But the energy is still there, right? As opposed to hot or cold, just a sort of lukewarm middling temperature, if you get my meaning. But then again, I still do not see how anything could continue to move in a universe like that...

Perfect stillness? Nonexistence of a sort?

Fascinating... 8O



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22 Nov 2010, 10:27 pm

E-FrameZenderblast wrote:
But the energy is still there, right? As opposed to hot or cold, just a sort of lukewarm middling temperature, if you get my meaning.

Yes, the energy is still there, just distributed in such a manner that it is unusable. Actually, given the vast emptiness of space, it would be cold everywhere rather than lukewarm.

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But then again, I still do not see how anything could continue to move in a universe like that...

To the extent that the laws of thermodynamics are currently understood, motion would settle down to almost nothing. However, there is no reason to believe we currently have a complete understanding of physics.


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23 Nov 2010, 8:46 am

E-FrameZenderblast wrote:
Janissy: What is the purpose of water?


It makes life possible. It does this perfectly. Two hydrogens and an oxygen. The simplicity is beautiful and elegant. That so much can be accomplished with so little is amazing to me and perfect.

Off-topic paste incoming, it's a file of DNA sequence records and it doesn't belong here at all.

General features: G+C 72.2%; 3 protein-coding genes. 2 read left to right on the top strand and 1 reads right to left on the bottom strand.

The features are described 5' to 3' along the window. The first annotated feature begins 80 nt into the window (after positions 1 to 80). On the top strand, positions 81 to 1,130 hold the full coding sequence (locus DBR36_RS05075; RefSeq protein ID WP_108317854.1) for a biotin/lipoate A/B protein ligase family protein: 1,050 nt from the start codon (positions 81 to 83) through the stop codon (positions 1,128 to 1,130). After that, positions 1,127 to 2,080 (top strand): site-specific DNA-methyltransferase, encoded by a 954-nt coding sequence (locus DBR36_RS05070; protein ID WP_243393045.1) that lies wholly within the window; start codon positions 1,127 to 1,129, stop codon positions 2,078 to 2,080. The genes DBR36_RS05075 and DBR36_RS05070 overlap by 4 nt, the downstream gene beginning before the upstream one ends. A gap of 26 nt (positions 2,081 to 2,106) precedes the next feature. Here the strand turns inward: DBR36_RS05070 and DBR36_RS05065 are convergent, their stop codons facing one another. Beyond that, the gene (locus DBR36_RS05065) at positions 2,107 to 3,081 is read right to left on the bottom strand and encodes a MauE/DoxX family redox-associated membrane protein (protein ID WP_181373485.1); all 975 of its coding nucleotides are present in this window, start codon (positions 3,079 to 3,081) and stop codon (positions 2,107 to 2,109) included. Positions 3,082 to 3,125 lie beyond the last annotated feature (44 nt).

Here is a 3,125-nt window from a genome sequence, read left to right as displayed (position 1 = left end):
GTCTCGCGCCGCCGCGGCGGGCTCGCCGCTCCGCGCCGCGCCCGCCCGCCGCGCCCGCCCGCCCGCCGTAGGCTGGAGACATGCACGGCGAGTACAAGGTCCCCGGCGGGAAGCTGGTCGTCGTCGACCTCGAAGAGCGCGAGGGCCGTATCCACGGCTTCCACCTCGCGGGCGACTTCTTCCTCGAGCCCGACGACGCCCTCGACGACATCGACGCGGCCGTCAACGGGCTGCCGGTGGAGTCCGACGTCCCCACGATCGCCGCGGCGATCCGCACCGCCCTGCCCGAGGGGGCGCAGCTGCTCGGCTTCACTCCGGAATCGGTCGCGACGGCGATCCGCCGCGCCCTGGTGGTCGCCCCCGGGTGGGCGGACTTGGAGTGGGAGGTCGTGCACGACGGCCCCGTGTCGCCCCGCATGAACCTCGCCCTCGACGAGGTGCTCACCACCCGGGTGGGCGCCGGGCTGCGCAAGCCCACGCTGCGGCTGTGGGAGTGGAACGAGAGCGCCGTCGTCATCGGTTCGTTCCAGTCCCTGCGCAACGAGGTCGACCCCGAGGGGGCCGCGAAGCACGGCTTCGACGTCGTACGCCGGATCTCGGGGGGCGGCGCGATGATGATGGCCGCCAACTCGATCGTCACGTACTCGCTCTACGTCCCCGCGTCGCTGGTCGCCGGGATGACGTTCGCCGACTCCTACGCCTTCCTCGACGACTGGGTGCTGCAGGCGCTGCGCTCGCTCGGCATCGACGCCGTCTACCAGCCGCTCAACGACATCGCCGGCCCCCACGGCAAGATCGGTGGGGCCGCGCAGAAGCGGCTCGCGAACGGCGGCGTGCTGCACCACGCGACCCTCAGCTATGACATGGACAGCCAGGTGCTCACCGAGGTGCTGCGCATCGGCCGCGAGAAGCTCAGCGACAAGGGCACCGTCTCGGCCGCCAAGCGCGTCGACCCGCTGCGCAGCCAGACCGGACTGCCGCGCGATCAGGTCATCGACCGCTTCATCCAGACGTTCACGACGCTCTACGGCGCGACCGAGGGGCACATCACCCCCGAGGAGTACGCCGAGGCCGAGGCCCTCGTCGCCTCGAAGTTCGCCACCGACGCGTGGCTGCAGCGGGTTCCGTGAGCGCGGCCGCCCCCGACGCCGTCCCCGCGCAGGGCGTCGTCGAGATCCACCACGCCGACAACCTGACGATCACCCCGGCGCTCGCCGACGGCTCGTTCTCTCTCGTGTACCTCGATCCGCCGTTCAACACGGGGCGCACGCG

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23 Nov 2010, 8:47 am

Sand wrote:
Janissy wrote:
Water is perfect.


I prefer apple juice.


Which is just sugars and other molecules found in apples dissolved in water. Nothing happens without water. That is why I called it perfect.



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23 Nov 2010, 10:34 am

Janissy wrote:
Sand wrote:
Janissy wrote:
Water is perfect.


I prefer apple juice.


Which is just sugars and other molecules found in apples dissolved in water. Nothing happens without water. That is why I called it perfect.


Perhaps apple juice is perfect and water is imperfect without apples.



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23 Nov 2010, 2:39 pm

I agree with your conclusion, that perfection cannot exist, but not with your reasoning.

Your premise that if something does not exist then it has no flaws does not logically lead to the converse statement that something with no flaws does not exist. The logical conclusion from your premise is that something with flaws must exist.

Perfection must be understood in context. Since our understanding of the universe is that it is not in a static state, that which is "perfect" in the universe as it exists at this moment, might not be perfect in a universe as it will exist in the future.

Consider iron. In the current universe it is subject neither to fission nor fusion. One can make a credible argument that 56Fe is radioactively "perfect." However, in a universe that is contracting towards a "Big Crunch," the universe will eventually reach a high enough energy state for the subatomic material in those 56Fe nuclides be released.